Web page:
Sprinkle in some new websites, interactives, and outsider apps like glitter (sparingly, but with sparkle)
Every year about this time I revisit AASL’s Best Digital Tools for Teaching and Learning. I make a point to try at least two of the resources they share. I try it with my own curriculum. I use my fellow librarians as guinea pigs. Then I consider which teachers, subjects, and projects that would pair well. Over time I have amassed quite a repertoire of tools.
Flipgrid has been featured in many educator resource articles as it is easy to use, makes quick videos manageable and helps community/culture building in a blended or digital setting. If you have any presentation projects and have to shift into digital mode this is an easy transition. This is a great platform for booktalks in the library.
I recently used Genially for a robust digital arcade for Battle of the Books (more details in a future post). It is a great tool for adding interactive elements to websites. I solely used the gamification set they had. It has great professional graphics and ready made templates. These could be a great exit ticket game in a live class. This is an easy way to add engagement in online environments. This does not collect or share data results, so most of the tools are more for student self-check.
The one I want to try this year is Parlay. While I have not field tested it I have explored it this summer. I am drawn to this app because it is actually designed for different settings: live or online. It is a platform for discussions, so programs that use the Harkness model or Socratic seminars could use this to orchestrate, digitize, and data collect during a class discussion. I was impressed with the data a teacher could analyze to democratize the voices in a class.
Don’t forget about some of the golden oldies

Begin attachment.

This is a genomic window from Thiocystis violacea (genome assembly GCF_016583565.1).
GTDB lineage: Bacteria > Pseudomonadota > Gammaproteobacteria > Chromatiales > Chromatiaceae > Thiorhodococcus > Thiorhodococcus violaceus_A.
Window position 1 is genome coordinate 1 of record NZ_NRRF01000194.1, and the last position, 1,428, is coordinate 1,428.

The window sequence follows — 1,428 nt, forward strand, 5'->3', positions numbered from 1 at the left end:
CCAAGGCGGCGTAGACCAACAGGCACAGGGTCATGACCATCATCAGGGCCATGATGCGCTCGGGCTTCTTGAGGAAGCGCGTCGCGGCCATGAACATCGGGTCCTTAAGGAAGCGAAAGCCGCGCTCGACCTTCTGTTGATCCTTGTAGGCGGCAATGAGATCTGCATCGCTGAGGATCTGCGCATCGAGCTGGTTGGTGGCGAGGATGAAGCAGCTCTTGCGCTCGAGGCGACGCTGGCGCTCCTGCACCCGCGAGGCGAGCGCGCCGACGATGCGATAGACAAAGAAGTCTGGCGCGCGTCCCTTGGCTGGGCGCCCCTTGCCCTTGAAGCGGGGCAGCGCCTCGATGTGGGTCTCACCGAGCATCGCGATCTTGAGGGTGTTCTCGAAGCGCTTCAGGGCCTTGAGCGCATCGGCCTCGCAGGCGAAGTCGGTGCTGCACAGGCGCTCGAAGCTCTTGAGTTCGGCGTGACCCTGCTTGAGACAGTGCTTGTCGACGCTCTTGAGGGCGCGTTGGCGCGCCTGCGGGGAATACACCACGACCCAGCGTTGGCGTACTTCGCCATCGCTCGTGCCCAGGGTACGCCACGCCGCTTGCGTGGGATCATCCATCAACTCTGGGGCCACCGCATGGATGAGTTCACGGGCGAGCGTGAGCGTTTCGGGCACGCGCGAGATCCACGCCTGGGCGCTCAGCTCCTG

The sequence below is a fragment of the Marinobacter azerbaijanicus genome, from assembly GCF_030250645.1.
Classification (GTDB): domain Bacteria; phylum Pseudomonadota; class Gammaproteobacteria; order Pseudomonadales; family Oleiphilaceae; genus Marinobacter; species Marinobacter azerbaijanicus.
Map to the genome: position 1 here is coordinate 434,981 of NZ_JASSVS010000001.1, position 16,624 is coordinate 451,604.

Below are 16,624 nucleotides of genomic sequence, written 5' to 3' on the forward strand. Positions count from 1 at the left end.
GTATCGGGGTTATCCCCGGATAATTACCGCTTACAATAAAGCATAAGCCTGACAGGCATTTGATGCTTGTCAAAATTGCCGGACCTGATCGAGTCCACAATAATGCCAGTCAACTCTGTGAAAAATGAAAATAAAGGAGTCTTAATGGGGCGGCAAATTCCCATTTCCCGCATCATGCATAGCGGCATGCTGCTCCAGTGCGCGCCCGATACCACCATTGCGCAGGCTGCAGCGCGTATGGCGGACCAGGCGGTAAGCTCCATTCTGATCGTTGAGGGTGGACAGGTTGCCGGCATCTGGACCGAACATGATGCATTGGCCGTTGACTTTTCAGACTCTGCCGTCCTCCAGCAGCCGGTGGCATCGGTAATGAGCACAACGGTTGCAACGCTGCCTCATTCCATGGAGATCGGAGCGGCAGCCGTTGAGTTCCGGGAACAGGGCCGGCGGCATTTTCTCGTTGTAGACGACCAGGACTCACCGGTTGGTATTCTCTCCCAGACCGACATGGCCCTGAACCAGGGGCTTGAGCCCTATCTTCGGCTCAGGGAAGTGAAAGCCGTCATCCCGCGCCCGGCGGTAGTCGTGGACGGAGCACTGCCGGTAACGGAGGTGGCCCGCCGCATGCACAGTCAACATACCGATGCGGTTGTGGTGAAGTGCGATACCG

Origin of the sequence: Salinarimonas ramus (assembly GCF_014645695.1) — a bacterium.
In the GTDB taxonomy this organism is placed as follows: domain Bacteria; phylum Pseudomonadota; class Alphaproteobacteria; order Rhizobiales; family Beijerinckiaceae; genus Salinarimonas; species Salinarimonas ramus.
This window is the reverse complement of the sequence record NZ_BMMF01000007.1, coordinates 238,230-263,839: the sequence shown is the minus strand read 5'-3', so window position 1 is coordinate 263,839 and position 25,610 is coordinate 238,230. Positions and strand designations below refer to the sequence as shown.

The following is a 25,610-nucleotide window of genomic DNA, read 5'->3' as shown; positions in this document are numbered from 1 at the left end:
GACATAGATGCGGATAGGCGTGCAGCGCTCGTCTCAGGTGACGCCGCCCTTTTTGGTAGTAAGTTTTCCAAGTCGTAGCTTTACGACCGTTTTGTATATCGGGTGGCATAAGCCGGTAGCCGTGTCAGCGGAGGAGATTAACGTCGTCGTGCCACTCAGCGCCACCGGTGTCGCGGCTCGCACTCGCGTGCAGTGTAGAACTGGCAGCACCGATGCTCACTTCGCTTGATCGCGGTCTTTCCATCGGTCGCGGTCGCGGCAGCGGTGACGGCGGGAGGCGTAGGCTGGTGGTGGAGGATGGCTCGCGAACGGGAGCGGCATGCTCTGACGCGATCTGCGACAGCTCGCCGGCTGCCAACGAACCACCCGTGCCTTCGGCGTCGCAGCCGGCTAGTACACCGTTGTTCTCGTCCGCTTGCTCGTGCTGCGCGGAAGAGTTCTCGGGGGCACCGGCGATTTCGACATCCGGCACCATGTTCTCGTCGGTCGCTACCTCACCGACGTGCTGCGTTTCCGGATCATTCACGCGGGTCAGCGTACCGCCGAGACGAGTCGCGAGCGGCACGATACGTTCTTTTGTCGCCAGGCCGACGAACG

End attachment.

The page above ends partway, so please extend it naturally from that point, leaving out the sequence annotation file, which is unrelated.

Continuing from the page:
Every year about this time I revisit AASL’s Best Apps & Websites for Teaching & Learning Archive. I look back at websites I had wanted to try, but never got a chance to dabble. I also use this time to expand my knowledge on the tried and true platforms and websites I use every year.
Libguides, our industry standard, or the library version of a LMS is the container for all our digital resources. The beginning of the year I take time to review past libguides to edit and tweak for dead links, layout and design improvements or new resources to add. I also try new features from Libwizard or embed some of the above mentioned resources to integrate into a libguide.
Our school continually uses Noodletools as a research platform and citation management tool. I noticed a recent facelift in the program with some layout tweaks. At the beginning of the year I make a point to reach out to new teachers to help integrate into their course if they have not used it before.
Years ago I signed up for Diigo, and I still use it as my own online bookmarker. The other feature that I have also loved is the highlighting and annotating features. As a former reading coach, I still think we need to model and apply print reading strategies to digital texts and this program allows this.
There are so many more, but I have to also be mindful of my own creation of infobesity. Finally, more than any of these tools I really think our ability to possess poise in a pivot is our personal touch with others. I mostly use the above mentions as curricular conversation starters, but more than these are my care and connection with my colleagues. Often listening is more effective than an online offering.
I wish all patience, presence, and poise in the great pivot we are all making this year.
A great piece full of great resources—thank you!!
Thank you for these resources and ideas. It’s possible, however, that I’m most amused by the newest addition to my vocabulary: infobesity.
Thanks, Courtney for a great post with lots of resources, some familiar and some new to me! It’s helpful to hear how others are managing the pivot when it sometimes feels like we are on our own little island with no rowboat.